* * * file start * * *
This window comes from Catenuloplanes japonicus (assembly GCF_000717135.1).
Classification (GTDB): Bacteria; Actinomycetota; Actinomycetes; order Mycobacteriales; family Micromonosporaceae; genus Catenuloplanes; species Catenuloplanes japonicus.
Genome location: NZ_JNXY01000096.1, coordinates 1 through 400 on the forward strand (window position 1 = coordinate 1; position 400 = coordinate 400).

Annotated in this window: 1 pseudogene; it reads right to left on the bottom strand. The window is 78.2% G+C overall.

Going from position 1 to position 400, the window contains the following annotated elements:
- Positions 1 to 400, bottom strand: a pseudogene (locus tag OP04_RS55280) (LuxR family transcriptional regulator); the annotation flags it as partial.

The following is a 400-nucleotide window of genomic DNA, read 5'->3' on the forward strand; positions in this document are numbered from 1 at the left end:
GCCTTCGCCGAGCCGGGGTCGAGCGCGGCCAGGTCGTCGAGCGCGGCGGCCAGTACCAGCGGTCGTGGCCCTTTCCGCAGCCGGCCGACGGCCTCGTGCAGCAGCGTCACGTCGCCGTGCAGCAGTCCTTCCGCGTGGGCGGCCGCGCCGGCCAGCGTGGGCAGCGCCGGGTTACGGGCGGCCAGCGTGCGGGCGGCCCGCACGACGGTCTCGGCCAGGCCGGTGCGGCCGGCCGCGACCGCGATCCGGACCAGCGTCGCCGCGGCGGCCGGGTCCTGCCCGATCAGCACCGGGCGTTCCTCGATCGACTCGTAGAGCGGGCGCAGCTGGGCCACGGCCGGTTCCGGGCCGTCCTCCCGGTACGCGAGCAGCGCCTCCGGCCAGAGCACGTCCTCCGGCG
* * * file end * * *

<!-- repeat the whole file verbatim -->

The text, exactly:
This window comes from Catenuloplanes japonicus (assembly GCF_000717135.1).
Classification (GTDB): Bacteria; Actinomycetota; Actinomycetes; order Mycobacteriales; family Micromonosporaceae; genus Catenuloplanes; species Catenuloplanes japonicus.
Genome location: NZ_JNXY01000096.1, coordinates 1 through 400 on the forward strand (window position 1 = coordinate 1; position 400 = coordinate 400).

Annotated in this window: 1 pseudogene; it reads right to left on the bottom strand. The window is 78.2% G+C overall.

Going from position 1 to position 400, the window contains the following annotated elements:
- Positions 1 to 400, bottom strand: a pseudogene (locus tag OP04_RS55280) (LuxR family transcriptional regulator); the annotation flags it as partial.

The following is a 400-nucleotide window of genomic DNA, read 5'->3' on the forward strand; positions in this document are numbered from 1 at the left end:
GCCTTCGCCGAGCCGGGGTCGAGCGCGGCCAGGTCGTCGAGCGCGGCGGCCAGTACCAGCGGTCGTGGCCCTTTCCGCAGCCGGCCGACGGCCTCGTGCAGCAGCGTCACGTCGCCGTGCAGCAGTCCTTCCGCGTGGGCGGCCGCGCCGGCCAGCGTGGGCAGCGCCGGGTTACGGGCGGCCAGCGTGCGGGCGGCCCGCACGACGGTCTCGGCCAGGCCGGTGCGGCCGGCCGCGACCGCGATCCGGACCAGCGTCGCCGCGGCGGCCGGGTCCTGCCCGATCAGCACCGGGCGTTCCTCGATCGACTCGTAGAGCGGGCGCAGCTGGGCCACGGCCGGTTCCGGGCCGTCCTCCCGGTACGCGAGCAGCGCCTCCGGCCAGAGCACGTCCTCCGGCG